Prime Minister Jacinda Ardern announced on Monday the Auckland level 4 lockdown would extend another week from midnight Tuesday, now ending 11.59pm on Tuesday, August 31. For the rest of the country, level 4 settings would continue until 11.59pm this Friday.
The Government would reassess the national settings on Friday afternoon, and for Auckland next Monday.
The announcement came after 35 new cases were announced on Monday, the highest daily rise in over a year, bringing the total from this Delta outbreak to 107 - 99 of them in Auckland and eight in Wellington.
Ardern said the longer period would allow time for more testing of known contacts, and wastewater results, as well as whether new cases had been in isolation throughout their infectious periods.
More than 14,000 contacts have now been identified. The vast majority are considered close contacts.
"Aucklanders will see this data and will know this two weeks is a given," Ardern said.
There were "hundreds" of contacts in the South Island, and the spread was from the top to bottom of the country. So far wastewater testing had only identified the virus in Auckland and Wellington.
Another modeller Professor Michael Plank said cases currently reported were very likely to have been infected prior to lockdown.
By the week's end they should be able to build a picture of how effective lockdown itself had been at containing the outbreak and how long it should continue.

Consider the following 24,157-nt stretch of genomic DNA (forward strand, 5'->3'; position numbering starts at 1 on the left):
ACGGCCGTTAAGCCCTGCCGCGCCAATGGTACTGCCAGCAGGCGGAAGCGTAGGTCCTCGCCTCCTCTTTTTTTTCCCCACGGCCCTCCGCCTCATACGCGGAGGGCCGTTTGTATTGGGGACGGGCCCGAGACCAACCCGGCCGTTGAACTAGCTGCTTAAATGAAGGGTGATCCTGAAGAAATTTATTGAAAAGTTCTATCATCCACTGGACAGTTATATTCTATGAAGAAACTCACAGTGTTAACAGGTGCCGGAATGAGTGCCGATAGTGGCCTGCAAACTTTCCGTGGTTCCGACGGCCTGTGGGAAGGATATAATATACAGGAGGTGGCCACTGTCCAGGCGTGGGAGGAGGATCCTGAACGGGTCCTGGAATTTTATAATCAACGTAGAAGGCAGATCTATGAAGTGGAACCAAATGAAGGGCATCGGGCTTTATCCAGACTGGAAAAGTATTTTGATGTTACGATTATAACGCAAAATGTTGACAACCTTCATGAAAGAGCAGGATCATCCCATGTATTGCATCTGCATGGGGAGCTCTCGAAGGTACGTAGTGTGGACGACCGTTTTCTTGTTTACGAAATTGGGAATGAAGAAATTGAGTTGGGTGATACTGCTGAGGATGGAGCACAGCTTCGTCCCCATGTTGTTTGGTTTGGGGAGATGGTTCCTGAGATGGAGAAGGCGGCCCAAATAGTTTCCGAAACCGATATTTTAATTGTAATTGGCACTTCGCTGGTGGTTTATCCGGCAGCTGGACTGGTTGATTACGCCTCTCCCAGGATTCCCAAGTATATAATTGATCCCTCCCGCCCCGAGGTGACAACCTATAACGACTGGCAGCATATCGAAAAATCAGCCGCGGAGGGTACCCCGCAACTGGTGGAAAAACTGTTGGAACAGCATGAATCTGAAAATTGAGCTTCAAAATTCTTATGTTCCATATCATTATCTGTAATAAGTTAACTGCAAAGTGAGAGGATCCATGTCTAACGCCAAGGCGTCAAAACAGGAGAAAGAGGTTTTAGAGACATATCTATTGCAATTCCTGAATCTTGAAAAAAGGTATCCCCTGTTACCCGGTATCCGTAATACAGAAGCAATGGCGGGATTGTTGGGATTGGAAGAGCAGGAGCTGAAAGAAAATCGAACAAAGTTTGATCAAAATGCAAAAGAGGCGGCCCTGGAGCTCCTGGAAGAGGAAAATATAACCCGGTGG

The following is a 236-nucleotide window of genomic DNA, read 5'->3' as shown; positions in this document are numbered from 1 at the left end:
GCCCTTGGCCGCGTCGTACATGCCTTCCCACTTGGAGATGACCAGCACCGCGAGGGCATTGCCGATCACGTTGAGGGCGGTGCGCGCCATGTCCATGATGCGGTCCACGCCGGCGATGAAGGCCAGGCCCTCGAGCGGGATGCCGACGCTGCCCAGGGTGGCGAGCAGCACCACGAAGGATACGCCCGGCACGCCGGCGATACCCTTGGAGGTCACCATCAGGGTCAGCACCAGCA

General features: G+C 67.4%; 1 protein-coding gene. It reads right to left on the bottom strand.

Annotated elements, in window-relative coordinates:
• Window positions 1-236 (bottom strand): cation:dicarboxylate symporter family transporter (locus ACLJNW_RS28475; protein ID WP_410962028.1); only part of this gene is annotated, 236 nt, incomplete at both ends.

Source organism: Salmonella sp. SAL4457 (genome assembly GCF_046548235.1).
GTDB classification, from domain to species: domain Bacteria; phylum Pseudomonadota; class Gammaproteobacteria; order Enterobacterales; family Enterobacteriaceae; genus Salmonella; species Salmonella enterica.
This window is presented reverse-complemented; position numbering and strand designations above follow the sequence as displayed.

With contacts identified all around the country, there could be other contacts that haven't been identified. and some of these could still be in their incubation period.
"By Friday we will know more and a drop to alert level 3 is a realistic possibility for regions with no active cases."
University of Auckland infectious disease expert Associate Professor Siouxsie Wiles said it appeared the Government was looking to move parts of New Zealand down to a lower alert level as soon as it could be assured it was safe to do so.
Testing the wastewater was a new tool that wasn't available during the last nationwide lockdown, she said.
"We can see by how quickly this outbreak has grown that the increased infectiousness of Delta in combination with super-spreader events can quickly overwhelm the ability to use contact tracing to identify cases and stop chains of transmission."